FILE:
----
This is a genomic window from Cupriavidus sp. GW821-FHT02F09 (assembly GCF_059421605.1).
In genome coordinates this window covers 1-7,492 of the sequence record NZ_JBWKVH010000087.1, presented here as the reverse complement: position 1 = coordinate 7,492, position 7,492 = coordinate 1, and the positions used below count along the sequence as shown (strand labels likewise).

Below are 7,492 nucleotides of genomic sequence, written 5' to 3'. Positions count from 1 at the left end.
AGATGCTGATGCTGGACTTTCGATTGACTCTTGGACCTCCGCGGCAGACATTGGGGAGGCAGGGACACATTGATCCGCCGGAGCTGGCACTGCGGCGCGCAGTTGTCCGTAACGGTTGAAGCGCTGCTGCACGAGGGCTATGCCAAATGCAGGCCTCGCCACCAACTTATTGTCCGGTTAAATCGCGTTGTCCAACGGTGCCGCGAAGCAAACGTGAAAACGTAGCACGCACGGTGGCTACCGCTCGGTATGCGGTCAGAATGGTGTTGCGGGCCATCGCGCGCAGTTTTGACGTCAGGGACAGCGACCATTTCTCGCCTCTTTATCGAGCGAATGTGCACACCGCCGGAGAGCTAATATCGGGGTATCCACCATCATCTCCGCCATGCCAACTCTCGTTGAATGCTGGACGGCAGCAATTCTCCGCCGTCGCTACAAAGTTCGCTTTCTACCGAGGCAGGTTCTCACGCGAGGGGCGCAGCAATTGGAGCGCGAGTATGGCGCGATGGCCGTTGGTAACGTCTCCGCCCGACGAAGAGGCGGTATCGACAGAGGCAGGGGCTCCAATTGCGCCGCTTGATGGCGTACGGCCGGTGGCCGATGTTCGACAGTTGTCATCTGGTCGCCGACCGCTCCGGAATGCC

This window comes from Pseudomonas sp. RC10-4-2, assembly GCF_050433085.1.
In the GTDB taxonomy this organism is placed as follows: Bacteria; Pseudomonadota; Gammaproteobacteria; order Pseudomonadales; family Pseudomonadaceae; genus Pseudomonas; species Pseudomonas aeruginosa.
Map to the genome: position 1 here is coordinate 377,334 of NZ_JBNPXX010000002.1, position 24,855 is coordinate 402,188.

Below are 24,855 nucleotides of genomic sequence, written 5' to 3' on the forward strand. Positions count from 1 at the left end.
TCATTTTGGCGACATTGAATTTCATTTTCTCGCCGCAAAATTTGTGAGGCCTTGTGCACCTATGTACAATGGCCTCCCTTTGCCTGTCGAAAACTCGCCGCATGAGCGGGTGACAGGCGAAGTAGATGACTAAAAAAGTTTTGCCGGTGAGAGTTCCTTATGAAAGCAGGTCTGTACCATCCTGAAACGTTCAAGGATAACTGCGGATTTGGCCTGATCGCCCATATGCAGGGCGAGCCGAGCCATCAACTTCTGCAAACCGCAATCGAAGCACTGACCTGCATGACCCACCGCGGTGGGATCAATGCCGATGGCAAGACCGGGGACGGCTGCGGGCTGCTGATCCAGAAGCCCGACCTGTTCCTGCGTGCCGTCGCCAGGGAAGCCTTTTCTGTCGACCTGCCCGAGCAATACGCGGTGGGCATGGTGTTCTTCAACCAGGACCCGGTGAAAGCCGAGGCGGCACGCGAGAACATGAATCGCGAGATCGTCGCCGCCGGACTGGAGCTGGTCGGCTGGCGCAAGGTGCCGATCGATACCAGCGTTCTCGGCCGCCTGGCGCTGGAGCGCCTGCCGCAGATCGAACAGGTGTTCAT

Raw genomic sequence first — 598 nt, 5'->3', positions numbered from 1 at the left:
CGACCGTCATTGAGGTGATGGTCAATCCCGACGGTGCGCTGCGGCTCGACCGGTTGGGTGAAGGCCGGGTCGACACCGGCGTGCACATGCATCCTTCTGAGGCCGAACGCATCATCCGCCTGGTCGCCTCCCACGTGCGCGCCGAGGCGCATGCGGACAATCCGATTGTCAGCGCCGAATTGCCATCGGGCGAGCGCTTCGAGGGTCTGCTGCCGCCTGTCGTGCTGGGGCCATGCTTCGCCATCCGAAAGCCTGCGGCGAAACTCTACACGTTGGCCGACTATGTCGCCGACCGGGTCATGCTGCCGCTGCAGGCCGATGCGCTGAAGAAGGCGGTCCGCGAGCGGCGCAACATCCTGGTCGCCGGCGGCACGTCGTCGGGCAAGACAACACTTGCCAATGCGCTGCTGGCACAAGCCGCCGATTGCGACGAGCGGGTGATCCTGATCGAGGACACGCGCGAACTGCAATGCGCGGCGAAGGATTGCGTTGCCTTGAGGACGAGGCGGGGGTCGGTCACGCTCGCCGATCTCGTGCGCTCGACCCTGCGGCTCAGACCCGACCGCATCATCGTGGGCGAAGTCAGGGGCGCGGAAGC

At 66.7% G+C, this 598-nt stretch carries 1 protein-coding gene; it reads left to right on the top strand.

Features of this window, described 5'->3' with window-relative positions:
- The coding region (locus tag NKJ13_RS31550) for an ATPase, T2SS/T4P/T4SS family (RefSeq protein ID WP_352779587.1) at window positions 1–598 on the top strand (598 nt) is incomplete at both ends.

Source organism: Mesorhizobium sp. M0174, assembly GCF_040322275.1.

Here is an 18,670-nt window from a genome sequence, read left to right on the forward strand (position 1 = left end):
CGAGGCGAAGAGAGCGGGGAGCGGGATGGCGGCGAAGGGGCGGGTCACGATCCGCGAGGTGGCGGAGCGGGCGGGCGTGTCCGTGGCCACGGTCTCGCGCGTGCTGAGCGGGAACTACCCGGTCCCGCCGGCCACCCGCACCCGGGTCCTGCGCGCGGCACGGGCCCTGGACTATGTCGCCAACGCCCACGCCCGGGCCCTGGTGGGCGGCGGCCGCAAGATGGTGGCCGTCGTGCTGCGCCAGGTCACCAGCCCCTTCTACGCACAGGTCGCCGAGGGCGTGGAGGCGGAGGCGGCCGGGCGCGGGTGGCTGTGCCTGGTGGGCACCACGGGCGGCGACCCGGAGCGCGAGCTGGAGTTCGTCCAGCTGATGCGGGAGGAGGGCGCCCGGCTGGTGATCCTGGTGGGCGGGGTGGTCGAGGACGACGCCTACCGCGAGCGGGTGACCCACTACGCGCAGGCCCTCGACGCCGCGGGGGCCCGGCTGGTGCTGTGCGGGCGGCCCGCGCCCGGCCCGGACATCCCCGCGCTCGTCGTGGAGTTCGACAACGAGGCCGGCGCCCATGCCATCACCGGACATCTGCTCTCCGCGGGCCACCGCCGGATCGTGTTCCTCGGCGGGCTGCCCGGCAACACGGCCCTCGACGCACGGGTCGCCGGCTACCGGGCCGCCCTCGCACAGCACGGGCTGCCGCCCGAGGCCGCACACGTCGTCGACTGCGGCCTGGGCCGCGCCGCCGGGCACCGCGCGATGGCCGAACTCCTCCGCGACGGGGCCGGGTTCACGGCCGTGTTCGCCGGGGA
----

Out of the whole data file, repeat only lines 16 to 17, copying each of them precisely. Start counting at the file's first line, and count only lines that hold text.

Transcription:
Here is an 18,670-nt window from a genome sequence, read left to right on the forward strand (position 1 = left end):
CGAGGCGAAGAGAGCGGGGAGCGGGATGGCGGCGAAGGGGCGGGTCACGATCCGCGAGGTGGCGGAGCGGGCGGGCGTGTCCGTGGCCACGGTCTCGCGCGTGCTGAGCGGGAACTACCCGGTCCCGCCGGCCACCCGCACCCGGGTCCTGCGCGCGGCACGGGCCCTGGACTATGTCGCCAACGCCCACGCCCGGGCCCTGGTGGGCGGCGGCCGCAAGATGGTGGCCGTCGTGCTGCGCCAGGTCACCAGCCCCTTCTACGCACAGGTCGCCGAGGGCGTGGAGGCGGAGGCGGCCGGGCGCGGGTGGCTGTGCCTGGTGGGCACCACGGGCGGCGACCCGGAGCGCGAGCTGGAGTTCGTCCAGCTGATGCGGGAGGAGGGCGCCCGGCTGGTGATCCTGGTGGGCGGGGTGGTCGAGGACGACGCCTACCGCGAGCGGGTGACCCACTACGCGCAGGCCCTCGACGCCGCGGGGGCCCGGCTGGTGCTGTGCGGGCGGCCCGCGCCCGGCCCGGACATCCCCGCGCTCGTCGTGGAGTTCGACAACGAGGCCGGCGCCCATGCCATCACCGGACATCTGCTCTCCGCGGGCCACCGCCGGATCGTGTTCCTCGGCGGGCTGCCCGGCAACACGGCCCTCGACGCACGGGTCGCCGGCTACCGGGCCGCCCTCGCACAGCACGGGCTGCCGCCCGAGGCCGCACACGTCGTCGACTGCGGCCTGGGCCGCGCCGCCGGGCACCGCGCGATGGCCGAACTCCTCCGCGACGGGGCCGGGTTCACGGCCGTGTTCGCCGGGGA